Salix Pharmaceuticals, a New Jersey-based drug development company that focuses on gastrointestinal conditions, wants to get the bottom of what causes irritable bowel syndrome (IBS). To study the common condition– which affects some 25 to 45 million Americans – Salix has developed an interactive, virtual reality platform designed to give clinicians a gut feeling for what could be causing IBS.
The platform is intended to guide clinicians through an open-minded approach to treatment, which can be difficult to pin down due to the mysterious etiology of IBS. In fact, IBS is classified as a “functional” condition, which means the symptoms happen even though there aren’t structural or metabolic changes in the body that would cause them, and there isn’t a definitive understanding of what causes IBS, which presents itself in the form of abdominal pain, cramping, diarrhea, constipation and sensitivity to foods.
In an educational voyage up close and personal with the GI tract, Salix will guide healthcare providers through the numerous theories floating around on the potential causes of IBS, including changes in the gut-brain axis, an imbalance in the gut microbiome, hypersensitivity to pain signals in the intestinal wall, or a chronic imbalance set off by a temporary gastrointestinal bug.
"We hope this educational program helps connect the dots between the multiple theories of what causes IBS in a uniquely memorable way for physicians," Salix Chief Medical Officer Dr. Tage Ramakrishna said in a statement. "The ultimate goal is to eliminate any barriers to patient care for the undiagnosed and untreated patient population."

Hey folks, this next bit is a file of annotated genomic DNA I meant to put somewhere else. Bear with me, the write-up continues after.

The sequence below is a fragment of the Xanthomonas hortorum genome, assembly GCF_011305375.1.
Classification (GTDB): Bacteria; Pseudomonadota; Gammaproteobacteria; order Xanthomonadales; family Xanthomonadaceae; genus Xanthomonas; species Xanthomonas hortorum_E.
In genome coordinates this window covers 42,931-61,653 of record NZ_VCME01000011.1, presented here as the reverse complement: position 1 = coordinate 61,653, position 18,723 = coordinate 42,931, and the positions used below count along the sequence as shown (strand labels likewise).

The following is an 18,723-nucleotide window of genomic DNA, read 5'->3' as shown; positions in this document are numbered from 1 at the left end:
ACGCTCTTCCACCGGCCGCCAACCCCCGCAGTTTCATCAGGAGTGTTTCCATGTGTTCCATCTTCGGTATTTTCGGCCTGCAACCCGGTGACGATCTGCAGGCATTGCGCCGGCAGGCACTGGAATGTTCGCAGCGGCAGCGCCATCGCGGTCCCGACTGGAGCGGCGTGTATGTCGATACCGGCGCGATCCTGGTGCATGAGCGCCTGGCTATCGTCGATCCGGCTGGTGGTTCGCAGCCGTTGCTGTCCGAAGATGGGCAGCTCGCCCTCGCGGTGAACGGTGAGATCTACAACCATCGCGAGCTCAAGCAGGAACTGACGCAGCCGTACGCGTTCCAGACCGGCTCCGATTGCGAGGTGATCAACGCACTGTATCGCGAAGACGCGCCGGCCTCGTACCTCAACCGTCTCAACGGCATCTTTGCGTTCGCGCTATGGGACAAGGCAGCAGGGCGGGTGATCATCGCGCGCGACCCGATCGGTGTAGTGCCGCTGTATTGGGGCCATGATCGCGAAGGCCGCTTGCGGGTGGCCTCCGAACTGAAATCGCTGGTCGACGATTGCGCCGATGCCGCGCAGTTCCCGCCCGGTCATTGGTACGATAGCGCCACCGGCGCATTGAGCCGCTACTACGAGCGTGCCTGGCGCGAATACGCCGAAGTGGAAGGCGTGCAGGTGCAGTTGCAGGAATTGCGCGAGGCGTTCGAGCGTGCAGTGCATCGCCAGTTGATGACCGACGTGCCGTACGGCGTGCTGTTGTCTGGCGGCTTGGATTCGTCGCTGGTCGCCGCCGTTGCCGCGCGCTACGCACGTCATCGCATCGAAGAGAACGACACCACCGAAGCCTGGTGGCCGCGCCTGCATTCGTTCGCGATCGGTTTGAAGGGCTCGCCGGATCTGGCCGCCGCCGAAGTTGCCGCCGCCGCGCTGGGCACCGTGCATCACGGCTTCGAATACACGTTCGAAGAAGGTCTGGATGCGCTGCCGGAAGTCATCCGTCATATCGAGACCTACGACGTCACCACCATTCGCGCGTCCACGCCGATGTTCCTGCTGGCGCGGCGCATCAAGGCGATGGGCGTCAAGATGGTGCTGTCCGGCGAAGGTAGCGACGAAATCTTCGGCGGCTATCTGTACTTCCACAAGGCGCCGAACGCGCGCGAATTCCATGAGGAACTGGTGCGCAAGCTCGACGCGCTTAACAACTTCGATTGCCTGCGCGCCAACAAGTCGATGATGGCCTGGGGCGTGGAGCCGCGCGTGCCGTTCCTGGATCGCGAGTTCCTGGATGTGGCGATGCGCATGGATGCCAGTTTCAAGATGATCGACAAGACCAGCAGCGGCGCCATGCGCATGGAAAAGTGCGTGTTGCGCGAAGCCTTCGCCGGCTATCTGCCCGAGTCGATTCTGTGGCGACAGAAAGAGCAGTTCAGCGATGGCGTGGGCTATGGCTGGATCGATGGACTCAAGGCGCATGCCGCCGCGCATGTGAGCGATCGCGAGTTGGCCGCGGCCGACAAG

One of the main barriers to adequate treatment of the ill-defined condition is an absence of diagnosis. A recent report in the American Journal of Gastroenterology showed that 43 percent of people surveyed had no actual medical diagnosis of IBS despite meeting the diagnostic criteria.
“As a gastroenterologist who treats conditions like IBS on a daily basis, I believe this virtual reality experience will move GI treatment forward by helping healthcare professionals better understand this complex condition," Dr. Brooks Cash, one of Salix's gastroenterology advisors, chief of gastroenterology and director of the Gastroenterology Physiology Lab at the University of South Alabama Digestive Health Center, said in a statement.
The VR program is Salix’s latest of several initiatives to increase awareness of IBS, and the company also ramped up its salesforce by almost 40 percent in effort to create and sustain relationships with primary care physicians who treat patients with IBS.